Expat remittances to reach SR 109 billion this year

Updated 13 July 2013
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Expat remittances to reach SR 109 billion this year

Remittances of foreign workers in the Kingdom to their home countries are predicted to climb to nearly SR 109 billion during the current year (2013), an economic expert told local media.
Remittances of expatriates exceeded SR 700 billion during the last 10 years, Fahad bin Jumaa was quoted by Al-Riyadh daily as saying.
Economic experts have expressed the need to expand e-payments instead of cash payments, penalize expatriates violating work regulations and minimize remittances made outside the banking system, the paper said.
The Ministry of Labor earlier launched the wage protection program (WPP), which has been implemented from the middle of the current year gradually and is expected to take one year to complete, the paper said.
The ministry is eager to implement the WPP and plans to coordinate with the Ministry of Finance of not awarding new contracts to those who are violating the WPP in addition to devising certain guidelines whereby the program will cover house maids during the next period, the paper said.
Saudi Arabia was ranked first among Arab countries and third globally in terms of the volume of remitted funds going to the developing countries at $ 28.4 billion, a World Bank report said.
According to Western Union, a money transfer specialist firm, the volume of remittances in the Kingdom crossed the SR 420 billion mark in four years. More than 25 percent of money remitted to the Middle Eastern and North African (MENA) countries came from the Gulf Cooperation Council (GCC) countries, the report said.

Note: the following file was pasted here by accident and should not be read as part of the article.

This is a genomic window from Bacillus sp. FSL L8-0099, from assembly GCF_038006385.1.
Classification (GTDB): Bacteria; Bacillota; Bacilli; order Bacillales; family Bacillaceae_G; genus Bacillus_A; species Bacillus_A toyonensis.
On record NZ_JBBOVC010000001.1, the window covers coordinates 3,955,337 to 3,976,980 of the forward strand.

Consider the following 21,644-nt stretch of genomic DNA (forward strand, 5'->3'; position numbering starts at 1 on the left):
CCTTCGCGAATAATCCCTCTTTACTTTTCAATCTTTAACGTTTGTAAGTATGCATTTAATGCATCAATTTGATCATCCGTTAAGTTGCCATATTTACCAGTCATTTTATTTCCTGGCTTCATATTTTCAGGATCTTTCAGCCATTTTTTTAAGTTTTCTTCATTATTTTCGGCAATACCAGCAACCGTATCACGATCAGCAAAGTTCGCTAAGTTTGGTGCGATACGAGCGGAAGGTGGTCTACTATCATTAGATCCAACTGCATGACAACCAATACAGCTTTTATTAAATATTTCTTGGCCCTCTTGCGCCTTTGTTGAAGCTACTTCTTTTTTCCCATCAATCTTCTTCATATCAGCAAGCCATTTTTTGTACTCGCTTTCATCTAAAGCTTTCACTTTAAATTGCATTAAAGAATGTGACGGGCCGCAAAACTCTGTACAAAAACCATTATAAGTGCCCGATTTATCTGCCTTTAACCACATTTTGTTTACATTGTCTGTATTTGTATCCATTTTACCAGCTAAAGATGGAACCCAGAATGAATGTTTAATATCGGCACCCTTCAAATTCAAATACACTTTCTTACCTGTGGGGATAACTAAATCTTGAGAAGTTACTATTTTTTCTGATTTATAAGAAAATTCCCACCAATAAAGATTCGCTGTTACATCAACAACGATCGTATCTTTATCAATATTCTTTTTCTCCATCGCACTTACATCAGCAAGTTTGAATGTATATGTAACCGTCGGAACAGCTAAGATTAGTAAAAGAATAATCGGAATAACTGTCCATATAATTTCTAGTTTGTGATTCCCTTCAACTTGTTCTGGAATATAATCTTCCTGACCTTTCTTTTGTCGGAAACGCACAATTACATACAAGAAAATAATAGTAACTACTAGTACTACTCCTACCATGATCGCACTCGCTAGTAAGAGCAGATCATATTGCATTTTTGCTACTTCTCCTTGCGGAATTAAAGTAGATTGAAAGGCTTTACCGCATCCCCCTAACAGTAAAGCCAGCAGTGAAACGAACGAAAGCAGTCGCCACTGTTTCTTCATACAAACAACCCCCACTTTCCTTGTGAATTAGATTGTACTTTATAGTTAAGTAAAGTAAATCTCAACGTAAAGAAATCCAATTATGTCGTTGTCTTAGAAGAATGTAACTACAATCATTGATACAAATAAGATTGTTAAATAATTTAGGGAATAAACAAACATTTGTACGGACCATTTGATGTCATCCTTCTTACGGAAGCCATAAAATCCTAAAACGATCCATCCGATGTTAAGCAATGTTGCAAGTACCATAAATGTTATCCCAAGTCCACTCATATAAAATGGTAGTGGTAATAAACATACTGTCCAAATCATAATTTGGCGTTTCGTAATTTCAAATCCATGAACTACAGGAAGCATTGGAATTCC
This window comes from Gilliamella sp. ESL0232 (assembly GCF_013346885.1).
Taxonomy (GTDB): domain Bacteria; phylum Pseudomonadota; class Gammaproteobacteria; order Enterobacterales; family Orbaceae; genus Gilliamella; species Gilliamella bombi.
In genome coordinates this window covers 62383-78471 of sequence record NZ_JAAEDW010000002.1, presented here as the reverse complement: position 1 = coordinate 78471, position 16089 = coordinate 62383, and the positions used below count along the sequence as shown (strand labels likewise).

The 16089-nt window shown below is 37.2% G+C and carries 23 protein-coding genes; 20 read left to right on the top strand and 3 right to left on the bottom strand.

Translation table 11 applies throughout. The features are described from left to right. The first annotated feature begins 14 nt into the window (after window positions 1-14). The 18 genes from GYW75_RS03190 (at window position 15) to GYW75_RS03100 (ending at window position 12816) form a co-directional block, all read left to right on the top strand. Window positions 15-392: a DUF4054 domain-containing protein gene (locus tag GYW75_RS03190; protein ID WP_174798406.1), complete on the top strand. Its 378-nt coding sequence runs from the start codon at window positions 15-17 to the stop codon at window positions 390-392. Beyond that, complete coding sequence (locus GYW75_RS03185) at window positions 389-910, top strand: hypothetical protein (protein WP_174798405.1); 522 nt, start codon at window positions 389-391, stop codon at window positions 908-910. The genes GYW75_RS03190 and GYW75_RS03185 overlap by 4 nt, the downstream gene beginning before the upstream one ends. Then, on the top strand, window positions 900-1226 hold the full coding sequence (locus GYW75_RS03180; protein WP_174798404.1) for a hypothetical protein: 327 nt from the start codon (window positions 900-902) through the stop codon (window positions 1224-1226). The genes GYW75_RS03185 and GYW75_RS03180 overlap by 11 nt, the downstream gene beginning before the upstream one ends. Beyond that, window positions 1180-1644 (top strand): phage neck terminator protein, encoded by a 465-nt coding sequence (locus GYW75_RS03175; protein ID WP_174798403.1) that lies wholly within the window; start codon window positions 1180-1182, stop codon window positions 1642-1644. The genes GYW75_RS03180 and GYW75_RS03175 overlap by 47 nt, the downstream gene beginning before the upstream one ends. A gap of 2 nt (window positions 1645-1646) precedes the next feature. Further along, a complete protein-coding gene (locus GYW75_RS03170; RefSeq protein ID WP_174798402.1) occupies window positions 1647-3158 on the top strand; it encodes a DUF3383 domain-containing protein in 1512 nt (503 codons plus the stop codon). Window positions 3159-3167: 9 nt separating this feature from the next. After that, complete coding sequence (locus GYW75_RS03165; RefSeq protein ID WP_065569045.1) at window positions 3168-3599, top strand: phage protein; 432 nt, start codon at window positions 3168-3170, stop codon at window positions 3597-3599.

Goldman Sachs’ second quarter profit up 44 pct; CEO Blankfein to retire

Updated 17 July 2018
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Goldman Sachs’ second quarter profit up 44 pct; CEO Blankfein to retire

  • The New York-based bank said Tuesday that earnings reached $2.35 billion in the second quarter
  • Nearly all of Goldman’s businesses saw double-digit growth in the second quarter

NEW YORK: Goldman Sachs’ profits jumped 44 percent in the second quarter compared with a year ago, driven by the investment bank’s core franchises: advising companies on mergers, acquisitions and other deals, and its trading business.
The New York-based bank said Tuesday that earnings reached $2.35 billion in the second quarter, compared with $1.63 billion a year earlier. On a per-share basis, Goldman earned $5.98 a share, compared with $3.95 a share a year earlier, beating analysts’ forecasts of $4.65 a share.
Separately, Goldman said Chief Executive Officer Lloyd Blankfein will retire as of Oct. 1, and be replaced by David Solomon, the president and chief operating officer. Blankfein has been CEO since 2006.
Nearly all of Goldman’s businesses saw double-digit growth in the second quarter. Trading was particularly strong. Goldman’s institutional client services division, which contains the firm’s trading operations, posted net revenues of $3.57 billion in the quarter, up 17 percent from a year earlier.
Goldman’s trading performance can be fickle, driven by whether the market was volatile that quarter and whether the right sort of securities saw the right sort of movement. Like its competitor Morgan Stanley, which will report results Wednesday, Goldman has been looking to diversify its businesses, moving in recent years into consumer lending and consumer banking.
Goldman’s investment banking business also had a solid quarter, posting net revenues of $2.05 billion, which is up 18 percent from a year earlier. The firm saw both higher underwriting revenue, as well as revenue for advisory services.
The firm’s return on equity ratio, a closely watched performance gauge for banks like Goldman Sachs which measures how much money the bank earned with the money investors have lent it, was 12.8 percent in the quarter. Banks like Goldman try to keep that figure above 10 percent.
Company-wide net revenues were $9.4 billion in the quarter, also beating analysts’ expectations.
Goldman shares fell 0.8 percent to $229.25 in premarket trading.